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Toronto-based Ematelier, a brand specializing in mechanical watches with handcrafted enamel dials, has just introduced its newest offering. The Elements collection is a series of timepieces with Grand Feu mirror-polished, monochrome enamel dials fired on gold plates.

Thanks to the unparalleled longevity of enamel, the resulting pieces are natural heirlooms, as with all timpepieces from this brand.

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Available in pure white, black, and blue, these dials have enamel indices (as opposed to ink-printed) fired at around 650°C onto a mirror-polished enamel surface — a feature unique to Ematelier.  (The firing temperature of the base enamel is around 750°C).

Though monochrome may appear simpler to produce than miniature enamel painting, in reality, it is quite complex because the elements behind the collection — enamel, gold, and fire — are predictably unpredictable to work with.

Enamel in Monochrome: Complexity in Simplicity

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At first glance, monochrome dials — free of the obvious intricacies of miniature enamel painting or cloisonné, as in Ematelier’s previous collections — seem relatively uncomplicated to make. But for the expert enamelers at Ematelier HQ, nothing could be further from the truth. While there is no explicit artistic component here, creating a mirror-polished monochrome dial with enamel indices is a technical achievement of the highest order.

The fundamentals of creating a monochrome enamel dial are the same as for miniature painting: applying finely ground glass to metal in wafer-thin layers and firing repeatedly at a high temperature (around 750°C) between layers (the process behind a true Grand Feu enamel dial).

Lacquer or porcelain dials can sometimes be labeled as enamel dials. Such dials are certainly much easier to produce but lack true Grand Feu enamel properties, including unparalleled longevity. In fact, a distinctive characteristic of a true hand-fired enamel dial is that it cannot be perfect. Upon close inspection with the loupe, enamel dials will have tiny imperfections.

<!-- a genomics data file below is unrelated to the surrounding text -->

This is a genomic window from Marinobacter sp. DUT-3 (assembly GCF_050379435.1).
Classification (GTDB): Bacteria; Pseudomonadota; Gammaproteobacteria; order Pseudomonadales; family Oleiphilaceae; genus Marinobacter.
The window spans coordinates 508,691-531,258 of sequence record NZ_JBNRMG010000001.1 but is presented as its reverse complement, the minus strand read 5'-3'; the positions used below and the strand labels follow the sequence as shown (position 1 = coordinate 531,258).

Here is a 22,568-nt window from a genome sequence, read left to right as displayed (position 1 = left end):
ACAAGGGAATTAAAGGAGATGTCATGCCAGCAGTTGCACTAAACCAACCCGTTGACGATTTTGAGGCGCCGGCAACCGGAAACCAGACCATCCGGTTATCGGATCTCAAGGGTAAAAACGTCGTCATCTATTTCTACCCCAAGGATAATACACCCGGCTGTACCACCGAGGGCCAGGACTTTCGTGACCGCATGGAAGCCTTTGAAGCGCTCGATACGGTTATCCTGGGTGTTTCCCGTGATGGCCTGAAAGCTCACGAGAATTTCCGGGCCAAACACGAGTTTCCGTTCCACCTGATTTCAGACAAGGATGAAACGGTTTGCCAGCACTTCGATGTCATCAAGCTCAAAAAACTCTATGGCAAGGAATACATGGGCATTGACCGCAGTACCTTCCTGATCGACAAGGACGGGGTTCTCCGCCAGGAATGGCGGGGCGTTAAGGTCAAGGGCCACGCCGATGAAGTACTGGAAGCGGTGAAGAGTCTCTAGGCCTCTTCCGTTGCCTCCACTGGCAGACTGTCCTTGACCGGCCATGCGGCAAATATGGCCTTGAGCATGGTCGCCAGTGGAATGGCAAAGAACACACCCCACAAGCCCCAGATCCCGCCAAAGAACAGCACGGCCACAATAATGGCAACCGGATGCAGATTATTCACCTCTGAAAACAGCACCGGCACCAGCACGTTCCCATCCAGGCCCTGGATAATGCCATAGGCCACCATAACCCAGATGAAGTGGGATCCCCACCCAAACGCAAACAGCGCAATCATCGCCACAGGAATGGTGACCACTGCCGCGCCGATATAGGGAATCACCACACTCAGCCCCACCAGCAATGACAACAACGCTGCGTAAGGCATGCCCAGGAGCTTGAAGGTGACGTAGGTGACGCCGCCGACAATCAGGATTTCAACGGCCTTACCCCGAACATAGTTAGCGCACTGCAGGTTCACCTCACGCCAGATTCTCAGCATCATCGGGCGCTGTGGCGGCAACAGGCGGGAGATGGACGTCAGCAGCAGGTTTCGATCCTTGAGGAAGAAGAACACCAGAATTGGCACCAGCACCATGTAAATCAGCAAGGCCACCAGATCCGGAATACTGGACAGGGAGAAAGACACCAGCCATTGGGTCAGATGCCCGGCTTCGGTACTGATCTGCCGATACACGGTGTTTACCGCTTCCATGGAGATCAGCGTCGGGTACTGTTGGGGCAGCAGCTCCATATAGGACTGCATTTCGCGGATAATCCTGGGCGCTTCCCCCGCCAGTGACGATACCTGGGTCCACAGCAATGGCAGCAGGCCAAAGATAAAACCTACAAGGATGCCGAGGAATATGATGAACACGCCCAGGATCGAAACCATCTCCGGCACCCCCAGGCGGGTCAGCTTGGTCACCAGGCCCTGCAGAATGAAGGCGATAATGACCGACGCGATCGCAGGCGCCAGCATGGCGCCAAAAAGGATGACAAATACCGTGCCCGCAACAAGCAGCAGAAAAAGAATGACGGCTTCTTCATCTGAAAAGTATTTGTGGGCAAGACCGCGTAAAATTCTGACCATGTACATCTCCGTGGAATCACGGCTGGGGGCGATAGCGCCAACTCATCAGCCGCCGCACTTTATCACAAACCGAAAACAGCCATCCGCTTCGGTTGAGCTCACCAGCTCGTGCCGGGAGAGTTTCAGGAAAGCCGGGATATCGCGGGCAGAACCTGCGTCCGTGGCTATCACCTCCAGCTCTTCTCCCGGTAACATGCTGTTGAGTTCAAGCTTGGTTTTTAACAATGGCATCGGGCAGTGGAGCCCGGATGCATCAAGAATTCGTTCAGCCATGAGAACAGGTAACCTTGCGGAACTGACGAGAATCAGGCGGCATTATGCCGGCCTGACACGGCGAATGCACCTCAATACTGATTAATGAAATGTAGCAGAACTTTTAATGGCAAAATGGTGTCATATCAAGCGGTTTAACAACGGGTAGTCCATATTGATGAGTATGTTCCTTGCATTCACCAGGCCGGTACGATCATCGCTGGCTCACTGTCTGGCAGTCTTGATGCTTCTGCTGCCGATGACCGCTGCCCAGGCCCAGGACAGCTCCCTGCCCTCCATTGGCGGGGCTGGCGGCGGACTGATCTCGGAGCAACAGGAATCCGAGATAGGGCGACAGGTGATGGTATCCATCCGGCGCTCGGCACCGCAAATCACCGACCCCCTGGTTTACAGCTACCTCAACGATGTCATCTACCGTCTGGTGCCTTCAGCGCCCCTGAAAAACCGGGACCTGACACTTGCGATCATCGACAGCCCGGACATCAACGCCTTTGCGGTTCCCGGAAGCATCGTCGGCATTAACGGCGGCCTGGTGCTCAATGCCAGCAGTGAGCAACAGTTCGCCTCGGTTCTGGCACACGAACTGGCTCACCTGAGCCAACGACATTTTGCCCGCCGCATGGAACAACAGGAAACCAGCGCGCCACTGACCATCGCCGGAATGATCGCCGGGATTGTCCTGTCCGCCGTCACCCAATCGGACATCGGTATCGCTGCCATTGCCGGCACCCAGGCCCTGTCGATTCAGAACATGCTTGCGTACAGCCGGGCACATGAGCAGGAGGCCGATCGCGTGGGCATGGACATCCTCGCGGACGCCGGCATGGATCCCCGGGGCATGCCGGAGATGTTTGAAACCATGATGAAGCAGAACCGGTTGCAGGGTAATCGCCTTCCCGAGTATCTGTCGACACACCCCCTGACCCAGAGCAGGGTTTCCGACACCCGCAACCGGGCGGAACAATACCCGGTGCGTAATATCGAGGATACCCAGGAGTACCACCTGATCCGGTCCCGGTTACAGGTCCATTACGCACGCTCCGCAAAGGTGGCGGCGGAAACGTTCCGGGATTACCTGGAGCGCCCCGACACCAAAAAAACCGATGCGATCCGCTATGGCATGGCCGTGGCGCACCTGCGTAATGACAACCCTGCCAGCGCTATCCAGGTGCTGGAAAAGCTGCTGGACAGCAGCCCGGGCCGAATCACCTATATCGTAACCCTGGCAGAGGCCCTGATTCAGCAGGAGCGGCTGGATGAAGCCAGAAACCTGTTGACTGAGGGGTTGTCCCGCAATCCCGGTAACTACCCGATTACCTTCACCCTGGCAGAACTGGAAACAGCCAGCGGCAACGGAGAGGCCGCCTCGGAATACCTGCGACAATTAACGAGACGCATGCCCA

Enamel is a temperamental medium: at each 750°C firing, the dial is apt to warp or split, even with expert technique. And while Ematelier’s artisans have a great deal of experience with Grand Feu dials, when it came to the prospect of creating monochrome pieces, a whole new set of challenges presented itself.

Finding the right foundation

Traditionally, a monochrome enamel dial is made on a copper plate. During firings, copper is prone to warping and fire scale. To rectify this and to achieve a flat dial, the dial is usually pressed immediately after baking, while it is still hot. This may create internal tensions. When Ematelier inspected old dials in the midst of its research and development, it found hairline cracks that did not appear to be the result of mechanical impact. It’s possible that the imperfections stemmed from the production process itself. To avoid this, a new and more reliable medium was sought.

The solution—though more costly —was to use gold plates made with a CNC machine instead. Given the brand’s small production runs, and the fact that gold yields fewer rejections than copper, the increase in cost turned out to pay dividends in quality assurance. 

Mirror polished dials leave nowhere for mistakes to hide

Ematelier’s monochrome dials are polished to a near-flawless mirror finish. First, the enameler must create an immaculate monochrome base, firing multiple layers of white, black, or blue enamel at 750°C — a formidable challenge in itself.  At any step, the enamel on the dial could crack or create bubbles, forcing the enameler to repeat the process from scratch.


The next step is to mirror-polish the dial. This is a double-edged sword. While dazzling to the eye, it magnifies imperfections, which are all the more obvious when you’re working in monochrome. This makes monochrome dials more complex to complete than miniature paintings—the slightest flaw becomes immediately apparent to the watch connoisseur. But all this is just an overture to the final act: printing enamel indices, the logo, and other markings on a manual pad printing machine for final firing in the kiln.

Making sure that the markings are just right and the base mirror-polished surface remains intact is enormously complex. Firing is done at around 650°C. Just an extra second in the oven may result in poor quality of the indices or a ruined mirror surface.

And again, the result is predictably unpredictable — even with top-tier technique performed by the most skilled enamel artisan, multiple rejections are a given, and only truly impeccable dials advance through the process.

The reward, for both artisan and consumer is the pride of a unique and timeless masterpiece. Prices start at $4,900 USD. Learn more at the Ematelier website.

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